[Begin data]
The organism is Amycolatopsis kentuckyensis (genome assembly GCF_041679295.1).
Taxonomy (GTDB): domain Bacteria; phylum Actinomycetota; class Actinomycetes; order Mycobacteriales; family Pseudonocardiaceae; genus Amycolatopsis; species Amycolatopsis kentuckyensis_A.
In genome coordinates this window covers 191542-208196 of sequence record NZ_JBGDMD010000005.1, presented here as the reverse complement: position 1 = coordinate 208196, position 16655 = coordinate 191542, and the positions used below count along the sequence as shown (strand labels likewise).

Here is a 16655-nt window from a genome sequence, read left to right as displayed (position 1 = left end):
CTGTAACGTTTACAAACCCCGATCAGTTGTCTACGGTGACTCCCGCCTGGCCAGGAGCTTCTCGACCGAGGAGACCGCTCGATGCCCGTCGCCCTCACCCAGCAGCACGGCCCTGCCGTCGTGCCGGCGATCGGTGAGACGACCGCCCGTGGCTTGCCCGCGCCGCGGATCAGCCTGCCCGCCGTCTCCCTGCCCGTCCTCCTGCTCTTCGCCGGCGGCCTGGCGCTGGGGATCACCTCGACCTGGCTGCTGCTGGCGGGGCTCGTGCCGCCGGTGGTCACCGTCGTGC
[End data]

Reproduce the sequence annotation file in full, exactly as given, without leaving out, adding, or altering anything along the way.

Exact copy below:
The organism is Amycolatopsis kentuckyensis (genome assembly GCF_041679295.1).
Taxonomy (GTDB): domain Bacteria; phylum Actinomycetota; class Actinomycetes; order Mycobacteriales; family Pseudonocardiaceae; genus Amycolatopsis; species Amycolatopsis kentuckyensis_A.
In genome coordinates this window covers 191542-208196 of sequence record NZ_JBGDMD010000005.1, presented here as the reverse complement: position 1 = coordinate 208196, position 16655 = coordinate 191542, and the positions used below count along the sequence as shown (strand labels likewise).

Here is a 16655-nt window from a genome sequence, read left to right as displayed (position 1 = left end):
CTGTAACGTTTACAAACCCCGATCAGTTGTCTACGGTGACTCCCGCCTGGCCAGGAGCTTCTCGACCGAGGAGACCGCTCGATGCCCGTCGCCCTCACCCAGCAGCACGGCCCTGCCGTCGTGCCGGCGATCGGTGAGACGACCGCCCGTGGCTTGCCCGCGCCGCGGATCAGCCTGCCCGCCGTCTCCCTGCCCGTCCTCCTGCTCTTCGCCGGCGGCCTGGCGCTGGGGATCACCTCGACCTGGCTGCTGCTGGCGGGGCTCGTGCCGCCGGTGGTCACCGTCGTGC